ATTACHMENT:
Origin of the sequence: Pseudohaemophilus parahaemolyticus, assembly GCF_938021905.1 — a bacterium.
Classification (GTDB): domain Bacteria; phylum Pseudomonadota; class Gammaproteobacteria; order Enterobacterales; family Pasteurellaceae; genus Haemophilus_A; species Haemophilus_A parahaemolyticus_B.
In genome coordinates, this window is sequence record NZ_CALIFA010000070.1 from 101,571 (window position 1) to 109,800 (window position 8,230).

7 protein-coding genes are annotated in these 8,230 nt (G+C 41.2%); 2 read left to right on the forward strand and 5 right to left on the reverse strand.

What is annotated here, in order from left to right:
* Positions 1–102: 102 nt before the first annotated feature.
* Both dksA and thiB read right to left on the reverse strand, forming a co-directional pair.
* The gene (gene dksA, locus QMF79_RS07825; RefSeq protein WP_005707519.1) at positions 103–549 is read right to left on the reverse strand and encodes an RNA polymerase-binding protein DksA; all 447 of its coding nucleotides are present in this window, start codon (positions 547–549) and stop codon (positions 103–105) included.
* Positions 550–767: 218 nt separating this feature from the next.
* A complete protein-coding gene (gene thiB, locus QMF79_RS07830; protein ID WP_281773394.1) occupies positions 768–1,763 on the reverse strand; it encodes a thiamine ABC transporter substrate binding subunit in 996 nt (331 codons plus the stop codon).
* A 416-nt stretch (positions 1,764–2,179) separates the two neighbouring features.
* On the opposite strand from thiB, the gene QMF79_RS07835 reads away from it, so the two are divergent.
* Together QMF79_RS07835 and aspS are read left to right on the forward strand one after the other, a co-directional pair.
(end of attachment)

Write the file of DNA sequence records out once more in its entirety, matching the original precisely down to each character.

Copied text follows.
Origin of the sequence: Pseudohaemophilus parahaemolyticus, assembly GCF_938021905.1 — a bacterium.
Classification (GTDB): domain Bacteria; phylum Pseudomonadota; class Gammaproteobacteria; order Enterobacterales; family Pasteurellaceae; genus Haemophilus_A; species Haemophilus_A parahaemolyticus_B.
In genome coordinates, this window is sequence record NZ_CALIFA010000070.1 from 101,571 (window position 1) to 109,800 (window position 8,230).

7 protein-coding genes are annotated in these 8,230 nt (G+C 41.2%); 2 read left to right on the forward strand and 5 right to left on the reverse strand.

What is annotated here, in order from left to right:
* Positions 1–102: 102 nt before the first annotated feature.
* Both dksA and thiB read right to left on the reverse strand, forming a co-directional pair.
* The gene (gene dksA, locus QMF79_RS07825; RefSeq protein WP_005707519.1) at positions 103–549 is read right to left on the reverse strand and encodes an RNA polymerase-binding protein DksA; all 447 of its coding nucleotides are present in this window, start codon (positions 547–549) and stop codon (positions 103–105) included.
* Positions 550–767: 218 nt separating this feature from the next.
* A complete protein-coding gene (gene thiB, locus QMF79_RS07830; protein ID WP_281773394.1) occupies positions 768–1,763 on the reverse strand; it encodes a thiamine ABC transporter substrate binding subunit in 996 nt (331 codons plus the stop codon).
* A 416-nt stretch (positions 1,764–2,179) separates the two neighbouring features.
* On the opposite strand from thiB, the gene QMF79_RS07835 reads away from it, so the two are divergent.
* Together QMF79_RS07835 and aspS are read left to right on the forward strand one after the other, a co-directional pair.